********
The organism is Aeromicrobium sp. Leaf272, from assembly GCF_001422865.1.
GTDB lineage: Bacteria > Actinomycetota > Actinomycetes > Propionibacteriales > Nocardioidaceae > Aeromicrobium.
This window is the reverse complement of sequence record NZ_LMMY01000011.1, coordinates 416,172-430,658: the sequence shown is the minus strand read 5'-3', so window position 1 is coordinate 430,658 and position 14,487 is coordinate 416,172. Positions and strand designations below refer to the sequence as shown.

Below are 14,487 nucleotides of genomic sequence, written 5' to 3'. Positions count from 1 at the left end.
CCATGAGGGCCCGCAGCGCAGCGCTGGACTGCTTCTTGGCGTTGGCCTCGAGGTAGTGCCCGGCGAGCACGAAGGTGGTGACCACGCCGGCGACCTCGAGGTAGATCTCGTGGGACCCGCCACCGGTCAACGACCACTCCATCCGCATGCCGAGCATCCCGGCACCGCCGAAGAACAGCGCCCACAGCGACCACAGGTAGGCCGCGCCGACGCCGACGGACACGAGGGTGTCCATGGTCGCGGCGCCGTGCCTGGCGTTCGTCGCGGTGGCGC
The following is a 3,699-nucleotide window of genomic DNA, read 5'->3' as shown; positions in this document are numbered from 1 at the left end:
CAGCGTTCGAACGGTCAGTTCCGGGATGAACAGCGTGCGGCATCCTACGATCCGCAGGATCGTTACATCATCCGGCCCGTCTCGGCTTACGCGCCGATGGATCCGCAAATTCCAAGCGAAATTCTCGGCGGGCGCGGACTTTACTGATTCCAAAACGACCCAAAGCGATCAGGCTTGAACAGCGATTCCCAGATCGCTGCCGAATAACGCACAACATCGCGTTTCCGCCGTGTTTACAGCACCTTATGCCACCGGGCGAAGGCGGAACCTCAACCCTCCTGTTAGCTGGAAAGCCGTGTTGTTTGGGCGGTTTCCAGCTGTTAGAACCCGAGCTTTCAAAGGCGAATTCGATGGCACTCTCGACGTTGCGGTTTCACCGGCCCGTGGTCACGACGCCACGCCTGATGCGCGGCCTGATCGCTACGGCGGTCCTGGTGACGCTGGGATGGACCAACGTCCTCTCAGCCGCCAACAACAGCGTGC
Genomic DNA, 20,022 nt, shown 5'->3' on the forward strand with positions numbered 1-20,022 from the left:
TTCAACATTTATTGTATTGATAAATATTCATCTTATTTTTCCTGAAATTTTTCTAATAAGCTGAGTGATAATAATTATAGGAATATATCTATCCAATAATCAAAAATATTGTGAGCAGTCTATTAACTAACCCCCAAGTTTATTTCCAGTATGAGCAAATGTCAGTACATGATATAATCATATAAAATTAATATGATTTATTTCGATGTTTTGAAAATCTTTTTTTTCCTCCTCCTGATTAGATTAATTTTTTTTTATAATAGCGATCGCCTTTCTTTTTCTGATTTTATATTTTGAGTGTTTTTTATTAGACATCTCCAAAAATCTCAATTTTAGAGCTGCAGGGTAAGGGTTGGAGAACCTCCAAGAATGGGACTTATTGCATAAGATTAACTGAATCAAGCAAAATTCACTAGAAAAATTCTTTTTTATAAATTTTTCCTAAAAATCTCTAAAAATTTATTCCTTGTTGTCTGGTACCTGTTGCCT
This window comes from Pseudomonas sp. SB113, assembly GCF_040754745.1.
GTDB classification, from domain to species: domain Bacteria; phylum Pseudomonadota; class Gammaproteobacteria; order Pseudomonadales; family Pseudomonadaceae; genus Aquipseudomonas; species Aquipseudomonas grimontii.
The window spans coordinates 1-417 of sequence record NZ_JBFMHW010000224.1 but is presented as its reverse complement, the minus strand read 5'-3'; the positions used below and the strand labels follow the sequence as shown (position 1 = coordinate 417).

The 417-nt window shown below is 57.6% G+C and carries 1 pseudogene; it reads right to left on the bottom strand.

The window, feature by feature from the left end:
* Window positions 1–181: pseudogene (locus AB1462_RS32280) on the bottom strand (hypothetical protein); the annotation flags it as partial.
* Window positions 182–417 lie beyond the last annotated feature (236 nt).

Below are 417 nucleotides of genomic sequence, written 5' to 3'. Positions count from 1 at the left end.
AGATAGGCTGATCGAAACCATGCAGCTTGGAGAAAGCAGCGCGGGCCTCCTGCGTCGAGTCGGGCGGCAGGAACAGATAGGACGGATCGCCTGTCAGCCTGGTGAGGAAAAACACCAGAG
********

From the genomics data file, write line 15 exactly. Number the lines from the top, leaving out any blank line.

* Window positions 1–181: pseudogene (locus AB1462_RS32280) on the bottom strand (hypothetical protein); the annotation flags it as partial.